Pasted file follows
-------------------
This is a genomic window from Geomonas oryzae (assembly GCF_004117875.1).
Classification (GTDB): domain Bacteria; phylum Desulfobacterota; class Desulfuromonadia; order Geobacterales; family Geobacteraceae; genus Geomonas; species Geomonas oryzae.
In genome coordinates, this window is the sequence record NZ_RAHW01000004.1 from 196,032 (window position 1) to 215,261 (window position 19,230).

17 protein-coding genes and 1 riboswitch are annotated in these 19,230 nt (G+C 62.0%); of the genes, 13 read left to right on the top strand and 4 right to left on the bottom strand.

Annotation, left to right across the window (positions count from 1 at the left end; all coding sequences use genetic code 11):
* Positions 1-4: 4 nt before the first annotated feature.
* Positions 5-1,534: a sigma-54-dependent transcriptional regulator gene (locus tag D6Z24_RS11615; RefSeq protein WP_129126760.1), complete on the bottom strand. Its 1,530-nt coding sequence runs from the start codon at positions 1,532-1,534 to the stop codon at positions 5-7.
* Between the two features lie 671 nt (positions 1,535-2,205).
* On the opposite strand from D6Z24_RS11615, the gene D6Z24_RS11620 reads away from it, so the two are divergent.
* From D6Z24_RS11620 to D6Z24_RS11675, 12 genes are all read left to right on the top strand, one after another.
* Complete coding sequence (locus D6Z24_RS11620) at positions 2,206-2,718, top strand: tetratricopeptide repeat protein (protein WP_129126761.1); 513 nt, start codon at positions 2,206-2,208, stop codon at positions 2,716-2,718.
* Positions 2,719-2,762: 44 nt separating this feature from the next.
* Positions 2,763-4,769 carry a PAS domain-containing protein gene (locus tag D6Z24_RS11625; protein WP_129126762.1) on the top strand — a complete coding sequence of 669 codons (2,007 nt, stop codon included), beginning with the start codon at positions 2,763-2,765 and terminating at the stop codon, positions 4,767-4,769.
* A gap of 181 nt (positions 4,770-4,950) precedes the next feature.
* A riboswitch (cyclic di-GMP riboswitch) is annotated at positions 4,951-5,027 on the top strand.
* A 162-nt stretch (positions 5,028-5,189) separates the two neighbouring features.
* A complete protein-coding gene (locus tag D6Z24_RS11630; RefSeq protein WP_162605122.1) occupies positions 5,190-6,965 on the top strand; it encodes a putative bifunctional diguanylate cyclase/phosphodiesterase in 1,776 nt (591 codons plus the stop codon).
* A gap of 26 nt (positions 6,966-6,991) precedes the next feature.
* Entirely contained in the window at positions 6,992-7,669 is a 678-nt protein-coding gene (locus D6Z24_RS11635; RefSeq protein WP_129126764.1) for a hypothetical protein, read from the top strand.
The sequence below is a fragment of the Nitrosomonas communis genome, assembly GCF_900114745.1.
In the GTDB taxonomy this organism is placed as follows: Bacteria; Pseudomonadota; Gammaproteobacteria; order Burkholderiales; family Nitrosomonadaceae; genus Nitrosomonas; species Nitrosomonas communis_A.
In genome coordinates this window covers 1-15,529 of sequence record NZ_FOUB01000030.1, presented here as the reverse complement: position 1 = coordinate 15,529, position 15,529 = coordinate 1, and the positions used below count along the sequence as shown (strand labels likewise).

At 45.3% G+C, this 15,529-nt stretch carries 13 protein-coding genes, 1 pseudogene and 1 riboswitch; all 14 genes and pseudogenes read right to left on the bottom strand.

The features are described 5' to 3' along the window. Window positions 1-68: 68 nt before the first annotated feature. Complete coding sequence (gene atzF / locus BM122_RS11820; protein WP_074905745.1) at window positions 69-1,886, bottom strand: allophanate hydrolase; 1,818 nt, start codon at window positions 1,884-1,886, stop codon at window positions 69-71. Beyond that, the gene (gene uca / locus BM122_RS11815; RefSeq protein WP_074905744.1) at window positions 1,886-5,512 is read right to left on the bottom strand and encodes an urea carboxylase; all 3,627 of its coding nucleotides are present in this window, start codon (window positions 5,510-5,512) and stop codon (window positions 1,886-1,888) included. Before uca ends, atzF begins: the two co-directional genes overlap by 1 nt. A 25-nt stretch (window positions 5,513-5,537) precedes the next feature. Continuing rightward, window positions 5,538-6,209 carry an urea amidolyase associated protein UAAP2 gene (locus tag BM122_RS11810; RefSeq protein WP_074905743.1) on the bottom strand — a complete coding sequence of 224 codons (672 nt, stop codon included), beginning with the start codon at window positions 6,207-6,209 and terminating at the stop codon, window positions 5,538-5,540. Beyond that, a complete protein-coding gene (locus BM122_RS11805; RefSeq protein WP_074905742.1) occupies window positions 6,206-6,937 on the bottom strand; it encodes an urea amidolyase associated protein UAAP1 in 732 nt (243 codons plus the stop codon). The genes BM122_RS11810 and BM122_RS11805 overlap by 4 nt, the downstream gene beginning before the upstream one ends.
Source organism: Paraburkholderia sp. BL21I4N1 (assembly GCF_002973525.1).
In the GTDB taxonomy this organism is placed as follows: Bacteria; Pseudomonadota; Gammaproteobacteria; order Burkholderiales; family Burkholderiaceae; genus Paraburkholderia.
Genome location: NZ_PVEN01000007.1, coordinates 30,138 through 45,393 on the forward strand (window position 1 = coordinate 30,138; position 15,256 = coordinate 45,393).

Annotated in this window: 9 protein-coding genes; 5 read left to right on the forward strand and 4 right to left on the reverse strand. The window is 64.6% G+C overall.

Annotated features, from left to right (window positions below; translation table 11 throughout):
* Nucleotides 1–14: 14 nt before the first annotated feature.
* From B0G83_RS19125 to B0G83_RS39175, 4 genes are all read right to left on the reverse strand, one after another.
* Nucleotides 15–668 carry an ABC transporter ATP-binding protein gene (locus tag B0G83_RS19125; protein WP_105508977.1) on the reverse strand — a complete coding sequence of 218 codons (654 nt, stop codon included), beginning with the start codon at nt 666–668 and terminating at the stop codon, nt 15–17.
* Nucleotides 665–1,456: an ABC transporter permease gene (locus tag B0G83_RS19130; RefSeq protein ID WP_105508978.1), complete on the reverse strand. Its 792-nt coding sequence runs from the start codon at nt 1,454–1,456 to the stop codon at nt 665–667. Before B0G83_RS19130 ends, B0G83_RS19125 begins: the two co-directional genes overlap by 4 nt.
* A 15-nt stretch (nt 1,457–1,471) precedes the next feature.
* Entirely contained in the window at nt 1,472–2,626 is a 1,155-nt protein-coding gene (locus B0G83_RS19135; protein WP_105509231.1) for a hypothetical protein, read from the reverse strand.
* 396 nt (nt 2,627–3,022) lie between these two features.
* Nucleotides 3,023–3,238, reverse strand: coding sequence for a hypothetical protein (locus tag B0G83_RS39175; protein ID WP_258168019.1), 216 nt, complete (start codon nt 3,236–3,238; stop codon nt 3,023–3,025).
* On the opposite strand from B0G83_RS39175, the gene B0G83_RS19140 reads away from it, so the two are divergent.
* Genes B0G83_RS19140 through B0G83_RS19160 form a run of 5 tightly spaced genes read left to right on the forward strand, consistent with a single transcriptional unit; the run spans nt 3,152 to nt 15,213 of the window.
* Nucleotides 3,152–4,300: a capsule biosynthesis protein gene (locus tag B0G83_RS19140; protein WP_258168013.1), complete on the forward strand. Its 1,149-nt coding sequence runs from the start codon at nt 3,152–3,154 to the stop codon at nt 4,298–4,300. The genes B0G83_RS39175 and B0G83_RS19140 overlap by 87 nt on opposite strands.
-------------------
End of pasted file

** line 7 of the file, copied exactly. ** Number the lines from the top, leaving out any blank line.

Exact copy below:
* Positions 5-1,534: a sigma-54-dependent transcriptional regulator gene (locus tag D6Z24_RS11615; RefSeq protein WP_129126760.1), complete on the bottom strand. Its 1,530-nt coding sequence runs from the start codon at positions 1,532-1,534 to the stop codon at positions 5-7.